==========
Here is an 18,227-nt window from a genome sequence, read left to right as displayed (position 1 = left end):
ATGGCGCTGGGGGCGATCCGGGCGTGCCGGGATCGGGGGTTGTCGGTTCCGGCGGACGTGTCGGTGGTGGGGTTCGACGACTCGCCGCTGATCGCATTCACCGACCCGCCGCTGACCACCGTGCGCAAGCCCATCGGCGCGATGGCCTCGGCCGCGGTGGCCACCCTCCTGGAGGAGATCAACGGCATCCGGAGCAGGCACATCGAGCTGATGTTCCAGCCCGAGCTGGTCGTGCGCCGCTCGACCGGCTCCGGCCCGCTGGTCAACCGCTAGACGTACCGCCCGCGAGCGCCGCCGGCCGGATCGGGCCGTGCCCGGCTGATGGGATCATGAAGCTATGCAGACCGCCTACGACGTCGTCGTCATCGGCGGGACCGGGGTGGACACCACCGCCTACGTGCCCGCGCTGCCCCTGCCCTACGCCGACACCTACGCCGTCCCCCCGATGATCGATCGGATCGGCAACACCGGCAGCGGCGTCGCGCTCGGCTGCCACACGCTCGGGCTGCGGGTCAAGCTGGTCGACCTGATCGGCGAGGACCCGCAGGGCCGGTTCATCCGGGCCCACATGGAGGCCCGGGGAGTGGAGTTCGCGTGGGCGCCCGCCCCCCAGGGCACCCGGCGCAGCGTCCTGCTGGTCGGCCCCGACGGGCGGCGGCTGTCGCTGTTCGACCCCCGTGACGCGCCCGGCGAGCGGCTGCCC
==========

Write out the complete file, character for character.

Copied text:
Here is an 18,227-nt window from a genome sequence, read left to right as displayed (position 1 = left end):
ATGGCGCTGGGGGCGATCCGGGCGTGCCGGGATCGGGGGTTGTCGGTTCCGGCGGACGTGTCGGTGGTGGGGTTCGACGACTCGCCGCTGATCGCATTCACCGACCCGCCGCTGACCACCGTGCGCAAGCCCATCGGCGCGATGGCCTCGGCCGCGGTGGCCACCCTCCTGGAGGAGATCAACGGCATCCGGAGCAGGCACATCGAGCTGATGTTCCAGCCCGAGCTGGTCGTGCGCCGCTCGACCGGCTCCGGCCCGCTGGTCAACCGCTAGACGTACCGCCCGCGAGCGCCGCCGGCCGGATCGGGCCGTGCCCGGCTGATGGGATCATGAAGCTATGCAGACCGCCTACGACGTCGTCGTCATCGGCGGGACCGGGGTGGACACCACCGCCTACGTGCCCGCGCTGCCCCTGCCCTACGCCGACACCTACGCCGTCCCCCCGATGATCGATCGGATCGGCAACACCGGCAGCGGCGTCGCGCTCGGCTGCCACACGCTCGGGCTGCGGGTCAAGCTGGTCGACCTGATCGGCGAGGACCCGCAGGGCCGGTTCATCCGGGCCCACATGGAGGCCCGGGGAGTGGAGTTCGCGTGGGCGCCCGCCCCCCAGGGCACCCGGCGCAGCGTCCTGCTGGTCGGCCCCGACGGGCGGCGGCTGTCGCTGTTCGACCCCCGTGACGCGCCCGGCGAGCGGCTGCCC